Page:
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Publication numberUS4963393 A
Publication typeGrant
Application numberUS 07/403,957
Publication dateOct 16, 1990
Filing dateSep 7, 1989
Priority dateSep 7, 1989
Fee statusPaid
Also published asCA2023278A1, CA2023278C, DE69009635D1, DE69009635T2, EP0416813A2, EP0416813A3, EP0416813B1
Publication number07403957, 403957, US 4963393 A, US 4963393A, US-A-4963393, US4963393 A, US4963393A
InventorsJitendra S. Goela, Roy D. Jaworski, Raymond L. Taylor
Original AssigneeCvd Incorporated
Export CitationBiBTeX, EndNote, RefMan
External Links: USPTO, USPTO Assignment, Espacenet
Method to prevent backside growth on substrates in a vapor deposition system
US 4963393 A
Abstract
Backside growth on substrates in a vapor deposition system has been a problem resulting in cracking of the material deposited on the substrate, making replication in a vapor deposition system difficult to achieve, and requiring post deposition machining to separate the substrate-deposit from the deposition fixture. A solution to the problem is the following: the substrate is mounted on a plurality of graphite pillars, with the pillars being bonded to the substrate as near the periphery thereof as possible. A hollow body open on one side but closed on the other, and fabricated from GRAFOIL with graphite cement used as a bonding agent, is mounted on the pillars with the open end facing the substrate. The open end of the body is pressed against the substrate and sealed with a bonding agent. This completely covers the backside of the substrate and thus prevents any vapor deposition thereon.
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Claims(3)
What is claimed is:
1. A method for preventing backside growth on a substrate in a vapor deposition reactor comprising the steps of:
(a) mounting said substrate on pillars in said reactor,
(b) fabricating from flexible graphite a hollow body that is compatible with the substrate and is open at one end but closed at the other end, using graphite cement as a bonding agent,
(c) mounting the hollow body on the pillar in cooperative relation with the substrate with the open end thereof facing the backside of the substrate,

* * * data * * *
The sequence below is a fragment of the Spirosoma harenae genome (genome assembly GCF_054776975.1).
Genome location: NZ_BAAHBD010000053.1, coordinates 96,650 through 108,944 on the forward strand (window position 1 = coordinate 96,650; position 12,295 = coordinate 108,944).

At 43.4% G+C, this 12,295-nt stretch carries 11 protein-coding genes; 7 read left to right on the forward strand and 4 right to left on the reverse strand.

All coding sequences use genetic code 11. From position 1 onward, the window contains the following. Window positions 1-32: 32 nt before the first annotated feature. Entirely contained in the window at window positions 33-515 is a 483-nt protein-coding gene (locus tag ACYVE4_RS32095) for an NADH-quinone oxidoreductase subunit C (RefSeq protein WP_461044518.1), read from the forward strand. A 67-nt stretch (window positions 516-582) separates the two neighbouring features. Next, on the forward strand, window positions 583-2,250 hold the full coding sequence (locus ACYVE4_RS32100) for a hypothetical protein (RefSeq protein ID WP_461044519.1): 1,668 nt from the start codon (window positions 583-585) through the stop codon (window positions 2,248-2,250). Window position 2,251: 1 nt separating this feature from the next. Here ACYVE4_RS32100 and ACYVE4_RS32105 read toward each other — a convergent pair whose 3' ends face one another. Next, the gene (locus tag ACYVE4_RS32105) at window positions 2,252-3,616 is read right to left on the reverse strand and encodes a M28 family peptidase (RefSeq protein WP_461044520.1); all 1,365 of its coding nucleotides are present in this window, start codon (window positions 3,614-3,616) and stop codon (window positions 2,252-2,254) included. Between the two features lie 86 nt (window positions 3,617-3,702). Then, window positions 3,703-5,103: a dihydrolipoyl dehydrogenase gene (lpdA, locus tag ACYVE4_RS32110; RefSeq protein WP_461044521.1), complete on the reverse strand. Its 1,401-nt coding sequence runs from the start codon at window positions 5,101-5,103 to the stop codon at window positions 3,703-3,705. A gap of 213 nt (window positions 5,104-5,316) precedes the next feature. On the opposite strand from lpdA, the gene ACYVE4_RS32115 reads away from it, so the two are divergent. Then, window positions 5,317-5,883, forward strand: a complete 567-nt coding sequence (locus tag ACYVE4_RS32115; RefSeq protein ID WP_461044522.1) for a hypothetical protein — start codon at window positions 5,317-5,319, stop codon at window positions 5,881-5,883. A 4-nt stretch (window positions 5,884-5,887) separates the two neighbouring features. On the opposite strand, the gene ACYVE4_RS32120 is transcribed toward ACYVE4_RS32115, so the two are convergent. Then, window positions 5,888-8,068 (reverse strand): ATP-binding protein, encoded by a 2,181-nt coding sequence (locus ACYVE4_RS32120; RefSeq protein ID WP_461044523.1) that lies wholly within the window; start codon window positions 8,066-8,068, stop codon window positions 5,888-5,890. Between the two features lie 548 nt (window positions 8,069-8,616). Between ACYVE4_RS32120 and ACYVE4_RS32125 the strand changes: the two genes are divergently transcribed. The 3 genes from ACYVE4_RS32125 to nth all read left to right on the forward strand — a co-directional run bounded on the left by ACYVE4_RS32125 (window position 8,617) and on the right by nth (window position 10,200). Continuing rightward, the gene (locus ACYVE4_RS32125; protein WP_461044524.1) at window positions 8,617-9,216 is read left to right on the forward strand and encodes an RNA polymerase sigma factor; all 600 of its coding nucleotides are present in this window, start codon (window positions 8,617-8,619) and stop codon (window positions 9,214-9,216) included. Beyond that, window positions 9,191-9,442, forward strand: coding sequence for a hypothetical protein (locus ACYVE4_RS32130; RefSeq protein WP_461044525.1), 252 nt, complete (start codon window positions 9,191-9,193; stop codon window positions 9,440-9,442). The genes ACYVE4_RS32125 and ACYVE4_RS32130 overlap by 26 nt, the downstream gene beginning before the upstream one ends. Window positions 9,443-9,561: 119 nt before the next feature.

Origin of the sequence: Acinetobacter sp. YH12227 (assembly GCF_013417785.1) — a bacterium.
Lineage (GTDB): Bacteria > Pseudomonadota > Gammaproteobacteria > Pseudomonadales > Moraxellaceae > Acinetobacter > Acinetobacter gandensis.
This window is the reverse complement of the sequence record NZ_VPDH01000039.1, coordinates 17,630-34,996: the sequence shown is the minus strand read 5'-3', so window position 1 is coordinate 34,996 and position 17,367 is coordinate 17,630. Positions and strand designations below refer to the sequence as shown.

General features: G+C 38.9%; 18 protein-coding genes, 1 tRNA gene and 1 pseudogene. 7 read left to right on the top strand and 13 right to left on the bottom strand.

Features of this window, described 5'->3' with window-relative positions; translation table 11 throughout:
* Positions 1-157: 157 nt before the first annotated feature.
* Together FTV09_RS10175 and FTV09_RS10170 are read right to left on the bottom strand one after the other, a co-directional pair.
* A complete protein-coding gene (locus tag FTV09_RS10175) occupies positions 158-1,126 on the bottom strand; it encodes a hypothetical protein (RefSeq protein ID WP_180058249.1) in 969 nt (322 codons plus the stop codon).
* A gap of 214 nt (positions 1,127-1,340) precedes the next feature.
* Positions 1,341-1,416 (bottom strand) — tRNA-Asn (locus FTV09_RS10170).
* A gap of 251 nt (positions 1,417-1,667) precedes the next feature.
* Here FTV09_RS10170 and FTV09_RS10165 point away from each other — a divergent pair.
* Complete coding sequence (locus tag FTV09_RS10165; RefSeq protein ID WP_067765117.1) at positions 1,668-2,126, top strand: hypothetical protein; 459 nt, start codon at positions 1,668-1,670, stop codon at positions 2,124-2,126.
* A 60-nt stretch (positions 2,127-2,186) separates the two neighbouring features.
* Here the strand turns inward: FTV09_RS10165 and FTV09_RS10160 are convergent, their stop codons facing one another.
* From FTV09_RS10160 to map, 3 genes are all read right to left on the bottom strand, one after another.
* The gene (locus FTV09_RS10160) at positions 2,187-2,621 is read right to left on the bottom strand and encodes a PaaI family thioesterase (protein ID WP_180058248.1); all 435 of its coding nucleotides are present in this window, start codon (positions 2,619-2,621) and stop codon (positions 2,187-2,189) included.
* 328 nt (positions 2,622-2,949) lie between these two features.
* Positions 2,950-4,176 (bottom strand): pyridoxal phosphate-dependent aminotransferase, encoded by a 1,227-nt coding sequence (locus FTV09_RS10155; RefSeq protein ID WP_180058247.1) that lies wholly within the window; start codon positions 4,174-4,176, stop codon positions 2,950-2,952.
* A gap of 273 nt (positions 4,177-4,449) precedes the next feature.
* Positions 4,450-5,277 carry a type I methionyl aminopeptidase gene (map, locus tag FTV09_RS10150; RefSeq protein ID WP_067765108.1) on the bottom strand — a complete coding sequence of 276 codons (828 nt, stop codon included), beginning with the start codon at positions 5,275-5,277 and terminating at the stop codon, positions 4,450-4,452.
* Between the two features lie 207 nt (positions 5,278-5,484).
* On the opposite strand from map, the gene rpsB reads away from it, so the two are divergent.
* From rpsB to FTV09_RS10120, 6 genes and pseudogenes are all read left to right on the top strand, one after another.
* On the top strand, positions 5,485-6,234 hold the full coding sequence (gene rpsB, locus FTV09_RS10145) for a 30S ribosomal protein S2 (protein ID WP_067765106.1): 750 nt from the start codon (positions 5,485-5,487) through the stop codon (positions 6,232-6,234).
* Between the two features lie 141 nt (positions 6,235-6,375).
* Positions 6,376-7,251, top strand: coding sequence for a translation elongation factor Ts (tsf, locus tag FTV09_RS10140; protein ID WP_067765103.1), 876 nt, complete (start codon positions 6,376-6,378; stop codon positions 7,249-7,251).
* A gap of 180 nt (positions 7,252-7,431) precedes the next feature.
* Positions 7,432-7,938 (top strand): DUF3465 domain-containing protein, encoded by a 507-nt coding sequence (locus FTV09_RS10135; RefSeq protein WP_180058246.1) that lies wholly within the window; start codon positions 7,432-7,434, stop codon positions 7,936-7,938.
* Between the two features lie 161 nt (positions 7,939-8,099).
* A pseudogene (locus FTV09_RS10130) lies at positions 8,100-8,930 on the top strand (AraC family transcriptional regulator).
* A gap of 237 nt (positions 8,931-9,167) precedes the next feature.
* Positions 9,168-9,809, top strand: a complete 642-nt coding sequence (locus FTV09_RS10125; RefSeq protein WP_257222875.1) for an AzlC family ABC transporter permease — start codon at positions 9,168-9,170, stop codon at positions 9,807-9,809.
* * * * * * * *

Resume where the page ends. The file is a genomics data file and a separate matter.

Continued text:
(d) pressing and sealing the open end of the hollow body against the substrate closely adjacent the periphery thereof, and
(e) upon completion of the vapor deposition process, removing the hollow body from the substrate by piercing the hollow body and breaking it up into pieces.
2. A method as defined by claim 1 wherein in step (b) the hollow body is fabricated from "GRAFOIL".
3. A method for preventing backside growth on a substrate in a vapor deposition reactor comprising the steps of:
(a) mounting said substrate on pillars made of suitable material, said pillars being supported by a baffle backplate in the vapor deposition reactor and bonded with a suitable bonding agent to the substrate near the periphery thereof,
(b) fabricating from flexible graphite a hollow body that is compatible with the substrate and is open at one end but closed at the other end, using graphite cement as a bonding agent,
(c) mounting the hollow body on the pillars with the open end facing the backside of the substrate,
(d) pressing and sealing the open end of the hollow body against the substrate adjacent the periphery thereof, whereby during the vapor deposition process vapor deposition on the backside of the substrate is prevented with vapor deposition occurring on the hollow body, and
(e) upon completion of the vapor deposition process, removing the hollow body from the substrate by piercing and breaking up thereof by mechanical means.
Description

This invention was made with Government support under NASA Contract NAS1-18476 awarded by NASA. The Government has certain rights in this invention.

BACKGROUND OF THE INVENTION

1. Field of the Invention

This invention relates to a method of preventing backside growth on substrates in an impinging chemical vapor deposition system.

2. Description of the Prior Art

Backside growth on substrates in an impinging chemical vapor deposition system, if not prevented, often results in cracking of the deposit. Such growth also makes it difficult to achieve, in a vapor deposition system, replication of the figure and finish of preshaped structures. The presence of such growth is further disadvantageous in that post deposition machining is required to separate the substrate deposit from the deposition fixture. Backside growth on substrates thus is particularly detrimental in lightweight rapid optics fabrication.

A process is disclosed in application Ser. No. 389,248 filed Aug. 3, 1989 by J. T. Goela, M. A. Pickering and R. L. Taylor and assigned to the assignee of the present invention for fabricating, by vapor deposition, lightweight structures out of refractory materials. The methods and lightweight structures disclosed in that application, which application by reference is incorporated herein, involve a core to define the shape and size of each structure. The core is coated with an appropriate deposit, such as silicon carbide (SiC) or silicon (Si), to give the structure strength and stiffness and for bonding thereof to another surface, for example, the surface of a substrate comprising the faceplate of a mirror being fabricated.